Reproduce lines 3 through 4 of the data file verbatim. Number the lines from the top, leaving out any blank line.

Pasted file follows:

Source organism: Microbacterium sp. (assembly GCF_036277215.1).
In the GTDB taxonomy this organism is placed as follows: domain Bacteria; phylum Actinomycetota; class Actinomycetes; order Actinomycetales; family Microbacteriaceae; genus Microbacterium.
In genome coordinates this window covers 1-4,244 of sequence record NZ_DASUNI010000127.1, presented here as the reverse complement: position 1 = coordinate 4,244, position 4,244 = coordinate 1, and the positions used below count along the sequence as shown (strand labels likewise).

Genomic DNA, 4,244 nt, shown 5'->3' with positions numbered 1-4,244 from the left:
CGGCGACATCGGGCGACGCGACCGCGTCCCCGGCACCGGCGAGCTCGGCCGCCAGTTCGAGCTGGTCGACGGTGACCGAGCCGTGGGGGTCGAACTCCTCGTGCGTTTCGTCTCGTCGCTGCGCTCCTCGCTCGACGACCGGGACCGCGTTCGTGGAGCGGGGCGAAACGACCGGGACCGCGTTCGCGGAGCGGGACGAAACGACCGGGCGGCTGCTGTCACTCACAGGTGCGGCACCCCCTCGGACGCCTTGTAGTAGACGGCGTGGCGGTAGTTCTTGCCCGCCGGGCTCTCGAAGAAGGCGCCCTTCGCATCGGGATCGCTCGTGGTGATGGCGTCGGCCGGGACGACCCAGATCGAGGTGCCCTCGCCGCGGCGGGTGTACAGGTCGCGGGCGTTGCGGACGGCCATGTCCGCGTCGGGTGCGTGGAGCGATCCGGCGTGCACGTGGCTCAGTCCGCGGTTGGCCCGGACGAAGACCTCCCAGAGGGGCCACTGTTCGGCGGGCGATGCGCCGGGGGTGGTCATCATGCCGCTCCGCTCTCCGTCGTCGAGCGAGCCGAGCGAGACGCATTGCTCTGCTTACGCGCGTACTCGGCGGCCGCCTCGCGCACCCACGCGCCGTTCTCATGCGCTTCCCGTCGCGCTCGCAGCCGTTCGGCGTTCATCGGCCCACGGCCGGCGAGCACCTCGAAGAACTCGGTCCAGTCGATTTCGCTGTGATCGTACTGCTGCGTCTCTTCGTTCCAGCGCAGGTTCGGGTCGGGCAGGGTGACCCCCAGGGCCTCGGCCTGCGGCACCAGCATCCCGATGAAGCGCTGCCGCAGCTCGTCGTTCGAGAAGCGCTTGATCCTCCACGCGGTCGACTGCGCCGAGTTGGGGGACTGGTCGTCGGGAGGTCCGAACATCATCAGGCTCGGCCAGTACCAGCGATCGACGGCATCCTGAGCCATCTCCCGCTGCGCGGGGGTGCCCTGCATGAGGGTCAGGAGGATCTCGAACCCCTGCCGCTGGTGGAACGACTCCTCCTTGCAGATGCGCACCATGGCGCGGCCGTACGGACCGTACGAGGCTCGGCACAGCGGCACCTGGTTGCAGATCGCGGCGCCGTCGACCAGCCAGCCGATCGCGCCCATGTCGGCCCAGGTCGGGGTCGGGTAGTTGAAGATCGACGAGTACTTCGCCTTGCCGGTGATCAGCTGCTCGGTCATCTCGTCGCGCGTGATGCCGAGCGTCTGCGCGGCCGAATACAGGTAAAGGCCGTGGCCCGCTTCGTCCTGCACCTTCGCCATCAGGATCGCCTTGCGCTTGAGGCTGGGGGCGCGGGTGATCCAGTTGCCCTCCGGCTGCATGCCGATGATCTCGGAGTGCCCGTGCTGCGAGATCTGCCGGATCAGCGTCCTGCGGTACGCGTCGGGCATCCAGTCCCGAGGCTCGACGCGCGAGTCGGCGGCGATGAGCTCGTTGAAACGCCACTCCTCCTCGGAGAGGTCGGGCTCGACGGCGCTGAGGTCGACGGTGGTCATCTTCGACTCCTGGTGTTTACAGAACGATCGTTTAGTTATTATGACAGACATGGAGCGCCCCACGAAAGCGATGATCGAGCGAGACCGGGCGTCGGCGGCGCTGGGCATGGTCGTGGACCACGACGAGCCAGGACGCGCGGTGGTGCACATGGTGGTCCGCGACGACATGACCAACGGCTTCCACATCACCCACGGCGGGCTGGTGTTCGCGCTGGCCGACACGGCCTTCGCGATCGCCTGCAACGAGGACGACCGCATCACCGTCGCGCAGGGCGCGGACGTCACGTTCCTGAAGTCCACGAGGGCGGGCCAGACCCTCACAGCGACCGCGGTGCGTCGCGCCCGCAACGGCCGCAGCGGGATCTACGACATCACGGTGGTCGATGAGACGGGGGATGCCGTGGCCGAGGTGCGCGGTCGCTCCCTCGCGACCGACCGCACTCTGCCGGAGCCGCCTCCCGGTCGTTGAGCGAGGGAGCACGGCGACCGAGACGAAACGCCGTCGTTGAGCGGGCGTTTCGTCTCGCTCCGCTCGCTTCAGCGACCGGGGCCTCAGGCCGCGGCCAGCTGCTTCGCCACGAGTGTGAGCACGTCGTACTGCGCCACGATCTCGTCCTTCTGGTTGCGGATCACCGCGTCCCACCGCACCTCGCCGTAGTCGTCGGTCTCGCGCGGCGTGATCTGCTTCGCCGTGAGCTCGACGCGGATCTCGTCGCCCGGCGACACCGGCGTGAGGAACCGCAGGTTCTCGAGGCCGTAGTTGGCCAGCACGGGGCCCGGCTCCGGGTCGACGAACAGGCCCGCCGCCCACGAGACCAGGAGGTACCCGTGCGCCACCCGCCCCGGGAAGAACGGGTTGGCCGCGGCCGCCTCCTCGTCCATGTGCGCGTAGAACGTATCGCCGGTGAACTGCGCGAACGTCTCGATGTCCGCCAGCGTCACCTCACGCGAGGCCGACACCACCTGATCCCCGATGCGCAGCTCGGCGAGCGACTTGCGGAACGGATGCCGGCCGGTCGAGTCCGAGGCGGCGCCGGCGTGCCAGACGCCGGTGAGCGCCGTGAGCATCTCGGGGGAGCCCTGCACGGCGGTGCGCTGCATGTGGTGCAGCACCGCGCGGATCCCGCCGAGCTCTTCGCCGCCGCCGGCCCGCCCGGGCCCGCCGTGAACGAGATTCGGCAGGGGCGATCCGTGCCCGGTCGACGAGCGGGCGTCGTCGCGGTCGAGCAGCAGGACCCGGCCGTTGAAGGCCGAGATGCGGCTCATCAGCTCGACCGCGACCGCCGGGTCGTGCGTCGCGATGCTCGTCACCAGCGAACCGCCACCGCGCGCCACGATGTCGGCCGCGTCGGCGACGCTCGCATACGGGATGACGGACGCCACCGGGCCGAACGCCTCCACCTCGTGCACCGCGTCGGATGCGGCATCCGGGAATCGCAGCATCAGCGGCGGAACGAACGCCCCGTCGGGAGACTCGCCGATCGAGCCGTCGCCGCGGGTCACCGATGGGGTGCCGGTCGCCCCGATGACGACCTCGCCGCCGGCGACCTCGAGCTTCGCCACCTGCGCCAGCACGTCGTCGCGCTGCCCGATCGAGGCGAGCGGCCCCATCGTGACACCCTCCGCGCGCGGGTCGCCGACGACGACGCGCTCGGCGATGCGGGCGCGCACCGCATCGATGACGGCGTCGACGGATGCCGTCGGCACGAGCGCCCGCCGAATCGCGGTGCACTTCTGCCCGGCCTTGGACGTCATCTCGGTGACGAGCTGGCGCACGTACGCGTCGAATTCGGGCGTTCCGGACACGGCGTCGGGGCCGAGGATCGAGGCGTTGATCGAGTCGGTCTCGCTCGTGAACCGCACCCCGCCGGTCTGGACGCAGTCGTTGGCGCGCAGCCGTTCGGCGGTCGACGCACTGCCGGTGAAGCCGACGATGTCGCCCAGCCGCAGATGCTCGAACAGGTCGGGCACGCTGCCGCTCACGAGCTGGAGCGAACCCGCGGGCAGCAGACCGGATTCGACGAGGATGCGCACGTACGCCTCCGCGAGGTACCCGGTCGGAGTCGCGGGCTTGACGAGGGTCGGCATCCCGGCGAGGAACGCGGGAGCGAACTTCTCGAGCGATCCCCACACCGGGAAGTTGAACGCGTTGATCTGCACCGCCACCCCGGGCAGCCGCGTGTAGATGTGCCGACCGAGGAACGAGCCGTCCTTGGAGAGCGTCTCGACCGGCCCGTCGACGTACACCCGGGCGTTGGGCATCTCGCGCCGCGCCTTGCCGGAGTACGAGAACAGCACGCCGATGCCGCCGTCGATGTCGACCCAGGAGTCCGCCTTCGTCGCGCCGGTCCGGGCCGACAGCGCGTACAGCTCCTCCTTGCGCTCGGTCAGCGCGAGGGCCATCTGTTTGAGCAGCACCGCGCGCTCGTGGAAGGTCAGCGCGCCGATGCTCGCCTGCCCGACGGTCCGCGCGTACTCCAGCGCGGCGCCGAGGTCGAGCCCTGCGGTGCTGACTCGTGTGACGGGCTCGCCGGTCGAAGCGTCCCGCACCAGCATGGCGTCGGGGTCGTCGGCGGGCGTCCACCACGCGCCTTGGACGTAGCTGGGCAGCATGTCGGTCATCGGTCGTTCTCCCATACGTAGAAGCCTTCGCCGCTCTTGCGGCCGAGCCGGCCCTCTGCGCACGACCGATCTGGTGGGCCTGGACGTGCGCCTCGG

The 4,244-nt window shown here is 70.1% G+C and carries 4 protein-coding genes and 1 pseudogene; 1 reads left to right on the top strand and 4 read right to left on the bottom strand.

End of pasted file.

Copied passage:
In genome coordinates this window covers 1-4,244 of sequence record NZ_DASUNI010000127.1, presented here as the reverse complement: position 1 = coordinate 4,244, position 4,244 = coordinate 1, and the positions used below count along the sequence as shown (strand labels likewise).

Genomic DNA, 4,244 nt, shown 5'->3' with positions numbered 1-4,244 from the left: